Ice Hockey, Sports

BU hockey endures double overtime, ends North Dakota’s season in 4-3 win

Clayton Keller and Charlie McAvoy celebrate the game-winning goal.

When No. 10 University of North Dakota scored in overtime, No. 6 Boston University thought its season was over. The Terriers (24-11-3) flatlined on the ice while the Fighting Hawks (21-16-3) celebrated their victory. However, the referees calling the play offsides baffled the arena, and shocked the Terriers back to life.

“We thought there might be an offside,” head coach David Quinn said of the stressful scenario. “It seemed like the longer it took, the better chance we were going to have a chance to live another day. When the linesman buckled his helmet as he was coming out of the box we knew we were going to get another chance.”

The Terriers didn’t waste that chance. They barely clung on for the rest of the first overtime, not even recording a shot on goal, but the second overtime made all the difference. After 91 minutes and 48 seconds of play, sophomore forward Charlie McAvoy netted the game-winner, sending the Terriers into the next round of the NCAA Tournament with a 4-3 win.

Right from puck drop, the pace, physicality and prowess of the game all screamed playoff hockey. With three minutes left in the first period, forward Rhett Gardner scored the first goal of the game to put North Dakota up 1-0. Forward Brock Boeser won a puck battle in the corner allowing line mate Joel Janatuinen to collect the puck and pass to Gardner down front, who beat freshman goaltender Jake Oettinger’s stick across the crease.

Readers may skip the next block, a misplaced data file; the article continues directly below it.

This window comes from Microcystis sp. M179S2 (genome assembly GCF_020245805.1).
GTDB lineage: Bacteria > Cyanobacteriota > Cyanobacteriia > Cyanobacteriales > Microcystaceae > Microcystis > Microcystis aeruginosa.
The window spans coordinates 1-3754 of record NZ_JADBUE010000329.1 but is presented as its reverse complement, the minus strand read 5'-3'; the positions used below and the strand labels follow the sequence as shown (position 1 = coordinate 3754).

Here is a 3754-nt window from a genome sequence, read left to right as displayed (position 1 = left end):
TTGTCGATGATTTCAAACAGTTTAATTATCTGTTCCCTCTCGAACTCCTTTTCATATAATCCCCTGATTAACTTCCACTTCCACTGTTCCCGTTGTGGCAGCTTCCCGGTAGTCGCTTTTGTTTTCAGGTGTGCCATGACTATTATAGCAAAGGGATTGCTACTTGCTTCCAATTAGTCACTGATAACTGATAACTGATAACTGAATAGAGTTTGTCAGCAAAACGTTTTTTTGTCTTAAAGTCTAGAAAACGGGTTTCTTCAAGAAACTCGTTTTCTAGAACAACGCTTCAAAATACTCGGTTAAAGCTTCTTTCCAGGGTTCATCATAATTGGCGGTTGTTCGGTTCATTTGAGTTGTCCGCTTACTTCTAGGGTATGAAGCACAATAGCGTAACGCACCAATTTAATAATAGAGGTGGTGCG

The Terriers haven’t scored first in a game since Feb. 6 against Boston College in the Beanpot semifinals. After allowing the first goal, they knew they couldn’t let a strong team such as the Fighting Hawks get on a roll.

Just 2:05 into the second period the Terriers tied the game. Sophomore defenseman Charlie McAvoy passed to senior defenseman Doyle Somerby. The captain’s 6-foot 5-inch frame and extended reach secured the pass from McAvoy on the end of his stick, letting him flick the puck past UND goaltender Cam Johnson.

BU came to life following Somerby’s first goal of the season. The Terriers killed off two penalties, putting a damper on North Dakota’s scoring chances. The Fighting Hawks took the game into their own hands towards the end of the period, maintaining possession and peppering Oettinger with shots, outshooting the Terriers, 25-18, after 40 minutes of play.

Doyle Somerby scored his first goal of the season on Friday against the Fighting Hawks.

McAvoy said the team has been battling with maintaining a mature level of play all year and sometimes their young age still appears in their play.

“Something that we’ve battled with is trying to act way beyond our years,” McAvoy said. “It’s obvious that we’re a young team and maturity might be something people question in our locker room sometimes. But I think tonight we proved that we can play our game and stick with it regardless of what happens… On our bench I don’t think there was ever a time that we thought this game wasn’t ours.”